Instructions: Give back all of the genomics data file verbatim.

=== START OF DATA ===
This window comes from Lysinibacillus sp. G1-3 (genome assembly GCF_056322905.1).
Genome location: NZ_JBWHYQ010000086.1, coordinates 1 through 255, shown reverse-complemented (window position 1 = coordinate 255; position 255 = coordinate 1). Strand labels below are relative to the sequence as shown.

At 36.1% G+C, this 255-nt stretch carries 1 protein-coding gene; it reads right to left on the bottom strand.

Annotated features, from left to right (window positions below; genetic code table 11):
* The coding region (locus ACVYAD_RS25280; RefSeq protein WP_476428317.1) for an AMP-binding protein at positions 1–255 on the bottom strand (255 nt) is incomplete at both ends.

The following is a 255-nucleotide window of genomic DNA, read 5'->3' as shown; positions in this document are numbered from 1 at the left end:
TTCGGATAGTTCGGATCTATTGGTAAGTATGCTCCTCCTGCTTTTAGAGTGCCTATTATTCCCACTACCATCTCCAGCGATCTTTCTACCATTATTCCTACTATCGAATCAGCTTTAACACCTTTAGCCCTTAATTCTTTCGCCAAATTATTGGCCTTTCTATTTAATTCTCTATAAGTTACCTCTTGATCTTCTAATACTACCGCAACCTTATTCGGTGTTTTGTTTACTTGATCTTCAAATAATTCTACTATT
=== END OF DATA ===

This window comes from Lysinibacillus sp. G1-3 (genome assembly GCF_056322905.1).
Genome location: NZ_JBWHYQ010000086.1, coordinates 1 through 255, shown reverse-complemented (window position 1 = coordinate 255; position 255 = coordinate 1). Strand labels below are relative to the sequence as shown.

At 36.1% G+C, this 255-nt stretch carries 1 protein-coding gene; it reads right to left on the bottom strand.

Annotated features, from left to right (window positions below; genetic code table 11):
* The coding region (locus ACVYAD_RS25280; RefSeq protein WP_476428317.1) for an AMP-binding protein at positions 1–255 on the bottom strand (255 nt) is incomplete at both ends.

The following is a 255-nucleotide window of genomic DNA, read 5'->3' as shown; positions in this document are numbered from 1 at the left end:
TTCGGATAGTTCGGATCTATTGGTAAGTATGCTCCTCCTGCTTTTAGAGTGCCTATTATTCCCACTACCATCTCCAGCGATCTTTCTACCATTATTCCTACTATCGAATCAGCTTTAACACCTTTAGCCCTTAATTCTTTCGCCAAATTATTGGCCTTTCTATTTAATTCTCTATAAGTTACCTCTTGATCTTCTAATACTACCGCAACCTTATTCGGTGTTTTGTTTACTTGATCTTCAAATAATTCTACTATT